Scores killed and injured in violence across Iraq


Militants launched attacks on security forces and Shiite Muslim civilians across Iraq on Monday, killing nearly 100 people in a spree of shootings and bombings that rattled the country and worsened tensions among its political elite.

At least 92 Iraqis were killed and more than 300 were injured. The number of dead and wounded rose steadily in the evening as reports trickled in from Mosul in the north, Basra in the far south and points in between. News channels broadcast familiar images of weeping women cloaked in black abayas, mangled vehicles and pools of water tinged with blood.

It was the worst day of political violence in Iraq since Dec. 8, when insurgent bombings in Baghdad killed at least 127 people. No one claimed responsibility, but the choice of targets and the coordinated nature suggested an operation by the militant group Al Qaeda in Iraq and sometimes-allied Sunni Arab insurgent groups.

There has been an increase in violence after the inconclusive March 7 elections that have stirred sectarian tensions and threatened the dramatic security improvements of the last 30 months. The Obama administration plans to pull all but 50,000 U.S. troops from Iraq by September even as it is accused by conservatives in Washington of not doing enough to stabilize the country.

Prime Minister Nouri Maliki’s Shiite alliance narrowly lost the elections to a Sunni-supported slate led by one of his predecessors in office, Iyad Allawi, a secular Shiite. Critics have accused Maliki of violating the spirit of the country’s democratic experiment by initiating legal maneuvers in an effort to retain his post, and Allawi’s allies quickly blamed Maliki’s government and his political machinations for the surge in violence.

Maliki and his allies have accused members of Allawi’s bloc of inflaming sectarian passions with their rhetoric.

The violence Monday suggested that the Sunni insurgency retains potency despite the killing last month of two senior Al Qaeda leaders. Iraqi security forces also arrested two suspected Al Qaeda members and four associates during security operations throughout the country on Monday, the U.S. military said in a news release.

The deadliest of Monday’s bombings targeted a textile factory in the predominantly Shiite town of Hillah, 60 miles south of Baghdad, during a shift change. At least 32 workers and passersby were killed, and more than 136 people were injured.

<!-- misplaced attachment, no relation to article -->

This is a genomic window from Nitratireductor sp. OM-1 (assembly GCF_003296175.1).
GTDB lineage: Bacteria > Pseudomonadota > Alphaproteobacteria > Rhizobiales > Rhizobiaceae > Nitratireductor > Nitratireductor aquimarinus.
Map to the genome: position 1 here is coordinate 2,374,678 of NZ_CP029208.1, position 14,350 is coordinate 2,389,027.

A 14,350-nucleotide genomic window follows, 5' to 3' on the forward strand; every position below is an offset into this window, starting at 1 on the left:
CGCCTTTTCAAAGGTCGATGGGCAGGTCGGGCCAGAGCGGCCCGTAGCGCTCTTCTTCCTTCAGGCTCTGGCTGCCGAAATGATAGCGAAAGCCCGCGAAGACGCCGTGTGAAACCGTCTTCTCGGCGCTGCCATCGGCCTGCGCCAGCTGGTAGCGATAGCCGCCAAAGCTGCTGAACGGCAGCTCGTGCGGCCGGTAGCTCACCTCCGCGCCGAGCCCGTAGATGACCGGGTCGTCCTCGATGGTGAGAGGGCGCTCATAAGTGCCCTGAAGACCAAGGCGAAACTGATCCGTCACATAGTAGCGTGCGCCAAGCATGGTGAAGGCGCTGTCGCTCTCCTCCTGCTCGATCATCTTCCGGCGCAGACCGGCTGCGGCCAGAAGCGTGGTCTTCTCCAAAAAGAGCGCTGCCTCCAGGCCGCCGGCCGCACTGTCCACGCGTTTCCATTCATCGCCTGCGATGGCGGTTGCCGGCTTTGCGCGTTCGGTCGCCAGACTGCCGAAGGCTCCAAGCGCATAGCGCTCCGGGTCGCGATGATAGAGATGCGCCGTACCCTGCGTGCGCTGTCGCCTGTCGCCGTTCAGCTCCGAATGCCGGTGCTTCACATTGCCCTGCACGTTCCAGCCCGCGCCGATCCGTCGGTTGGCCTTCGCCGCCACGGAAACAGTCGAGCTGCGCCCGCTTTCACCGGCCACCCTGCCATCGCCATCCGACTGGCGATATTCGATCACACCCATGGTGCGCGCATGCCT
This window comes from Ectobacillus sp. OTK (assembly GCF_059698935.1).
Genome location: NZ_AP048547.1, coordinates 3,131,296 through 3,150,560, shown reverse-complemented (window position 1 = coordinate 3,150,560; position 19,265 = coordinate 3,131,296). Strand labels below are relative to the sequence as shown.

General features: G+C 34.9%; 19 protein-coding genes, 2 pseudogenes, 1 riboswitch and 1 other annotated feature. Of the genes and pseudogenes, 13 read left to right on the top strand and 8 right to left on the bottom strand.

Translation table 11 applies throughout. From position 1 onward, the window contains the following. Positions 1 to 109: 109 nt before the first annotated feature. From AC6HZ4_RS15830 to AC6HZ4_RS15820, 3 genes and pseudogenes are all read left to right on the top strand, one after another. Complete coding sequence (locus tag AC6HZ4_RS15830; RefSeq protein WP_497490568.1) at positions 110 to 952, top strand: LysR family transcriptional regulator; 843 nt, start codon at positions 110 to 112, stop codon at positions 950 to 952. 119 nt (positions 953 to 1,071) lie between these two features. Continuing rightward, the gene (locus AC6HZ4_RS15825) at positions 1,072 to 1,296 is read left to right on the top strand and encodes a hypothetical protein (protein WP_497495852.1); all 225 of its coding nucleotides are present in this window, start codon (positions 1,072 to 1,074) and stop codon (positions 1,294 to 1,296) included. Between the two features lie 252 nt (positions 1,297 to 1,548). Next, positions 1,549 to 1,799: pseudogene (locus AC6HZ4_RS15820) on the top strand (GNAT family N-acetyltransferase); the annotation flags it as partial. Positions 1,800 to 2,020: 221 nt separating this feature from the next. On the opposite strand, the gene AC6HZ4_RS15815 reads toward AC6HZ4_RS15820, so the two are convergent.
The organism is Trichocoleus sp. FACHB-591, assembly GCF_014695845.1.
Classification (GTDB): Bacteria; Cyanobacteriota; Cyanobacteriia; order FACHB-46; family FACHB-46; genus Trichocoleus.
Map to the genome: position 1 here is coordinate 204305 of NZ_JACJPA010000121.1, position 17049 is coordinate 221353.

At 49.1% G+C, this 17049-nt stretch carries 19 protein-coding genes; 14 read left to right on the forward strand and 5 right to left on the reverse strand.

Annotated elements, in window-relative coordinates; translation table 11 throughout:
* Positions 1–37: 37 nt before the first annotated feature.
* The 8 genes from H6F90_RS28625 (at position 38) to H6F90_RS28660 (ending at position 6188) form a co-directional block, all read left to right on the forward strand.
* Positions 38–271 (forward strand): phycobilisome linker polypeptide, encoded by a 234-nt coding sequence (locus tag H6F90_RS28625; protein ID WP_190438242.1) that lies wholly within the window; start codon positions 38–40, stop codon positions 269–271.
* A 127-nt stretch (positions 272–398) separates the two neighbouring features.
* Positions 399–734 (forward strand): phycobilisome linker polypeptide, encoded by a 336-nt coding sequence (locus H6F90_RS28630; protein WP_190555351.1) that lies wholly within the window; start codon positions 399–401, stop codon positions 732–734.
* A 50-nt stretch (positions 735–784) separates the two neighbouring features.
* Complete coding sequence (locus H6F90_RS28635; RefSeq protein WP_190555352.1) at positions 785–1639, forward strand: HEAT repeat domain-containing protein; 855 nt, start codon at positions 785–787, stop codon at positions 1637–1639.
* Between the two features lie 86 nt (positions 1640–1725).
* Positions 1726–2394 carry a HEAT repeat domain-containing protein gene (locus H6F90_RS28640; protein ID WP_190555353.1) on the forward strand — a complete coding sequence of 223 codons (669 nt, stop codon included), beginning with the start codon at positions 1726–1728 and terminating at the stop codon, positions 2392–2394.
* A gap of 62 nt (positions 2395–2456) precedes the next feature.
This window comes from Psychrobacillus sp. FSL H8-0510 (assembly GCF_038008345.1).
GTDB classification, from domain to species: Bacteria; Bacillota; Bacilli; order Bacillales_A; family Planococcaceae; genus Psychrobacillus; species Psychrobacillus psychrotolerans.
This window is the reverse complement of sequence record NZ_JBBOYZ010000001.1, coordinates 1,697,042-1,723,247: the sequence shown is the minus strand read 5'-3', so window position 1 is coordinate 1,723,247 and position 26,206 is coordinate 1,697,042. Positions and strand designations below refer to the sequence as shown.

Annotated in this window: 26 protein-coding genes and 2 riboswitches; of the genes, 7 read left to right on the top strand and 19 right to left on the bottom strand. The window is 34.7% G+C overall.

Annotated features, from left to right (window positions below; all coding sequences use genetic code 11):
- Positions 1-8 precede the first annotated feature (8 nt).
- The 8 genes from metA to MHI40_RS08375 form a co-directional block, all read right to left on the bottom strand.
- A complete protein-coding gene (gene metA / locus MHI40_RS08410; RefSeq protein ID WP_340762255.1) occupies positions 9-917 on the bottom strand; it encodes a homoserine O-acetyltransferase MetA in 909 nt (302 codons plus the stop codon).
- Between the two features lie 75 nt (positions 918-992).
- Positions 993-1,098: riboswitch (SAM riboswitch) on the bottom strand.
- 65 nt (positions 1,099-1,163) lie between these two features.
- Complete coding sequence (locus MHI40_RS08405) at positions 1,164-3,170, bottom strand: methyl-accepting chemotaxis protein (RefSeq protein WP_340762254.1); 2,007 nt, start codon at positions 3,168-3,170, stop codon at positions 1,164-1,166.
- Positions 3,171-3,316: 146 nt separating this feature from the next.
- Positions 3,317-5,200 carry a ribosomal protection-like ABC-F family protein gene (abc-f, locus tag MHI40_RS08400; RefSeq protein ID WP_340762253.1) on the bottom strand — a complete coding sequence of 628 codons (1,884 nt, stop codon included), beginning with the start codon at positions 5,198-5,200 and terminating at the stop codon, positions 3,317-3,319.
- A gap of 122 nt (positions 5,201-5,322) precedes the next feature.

In Basra, which also is mostly Shiite, assailants struck a market for bicycles and motorcycles and a gas station in a residential area north of the city populated by supporters of Shiite cleric Muqtada Sadr. At least 21 people were killed and 66 wounded in the two attacks, possibly the worst violence in the impoverished provincial capital since 2007. Security forces in the city halted vehicle traffic and imposed a curfew in Zubayr, a Sunni region and previous stronghold of the insurgency.

Maliki’s allies said the insurgents would fail to shake the political process.

“We obviously condemn these horrible crimes committed by Al Qaeda and the remnants of the previous regime,” said Sheik Ali Allaq, a leader of Maliki’s Islamic Dawa Party. “Such incidents aim to deter the political process or to even collapse it. They are attempts to bring chaos back to the country and impose political instability. Such attacks are triggered to foil all the meetings and agreements made between the political blocs, but they will not succeed.”

But even the Maliki government’s security forces acknowledged that Iraq’s political crisis was creating opportunities for insurgents, and that a resolution would help lock in security gains.

“There is a well-known agenda of Al Qaeda in the Iraqi arena, which is an attempt to shuffle the cards and use some gaps resulting from political problems,” Maj. Gen. Qassim Atta Moussawi, spokesman for Baghdad security operations, told the Dubai-based Al Arabiya news channel. “When progress is achieved in the negotiations in Baghdad it has a positive effect on the situation.”

But Allawi’s allies said the government was partly responsible for the violence.

“The government has failed at national reconciliation,” said Maysoon Damluji, spokeswoman for Allawi’s Iraqiya bloc, in a telephone interview. “It has also failed in international and regional relations. And it has failed in creating security forces capable of standing up to these insurgents.”

Allaq called on political rivals to “come together without making any criticism of each other,” adding that the “killing of innocent people is only blamed on Al Qaeda and no one else.”

The violence cut across a large swath of Iraq. In Baghdad, insurgents throughout the day targeted at least a dozen police and army checkpoints, ubiquitous throughout Baghdad, in apparently coordinated bombings and shootings, sometimes opening fire with guns equipped with silencers, police said.

All told, at least 23 people, including at least 10 soldiers and police officers, were killed and 55 were wounded in the attacks on Baghdad and the suburb of Abu Ghraib, where bombs struck a market and the homes of a police commander and a merchant.

Another car bomb targeting the public market in the mostly Shiite town of Suwayrah, 30 miles south of the capital, killed 11 and injured dozens, police said.

In Hillah, three people were killed in three other bombings targeting an army patrol, a shop and a bus terminal, according to civil defense officials.

In the northern city of Mosul, a car bombing at a checkpoint killed two soldiers and injured four. There were also attacks causing injuries in the northern shrine city of Samarra, where a 2006 bombing of a Shiite holy site intensified sectarian violence, and a marketplace in Mahmoudiya, a mostly Shiite district south of the capital.

Times staff writer Caesar Ahmed and special correspondents in Baghdad, Hillah and Irbil contributed to this report.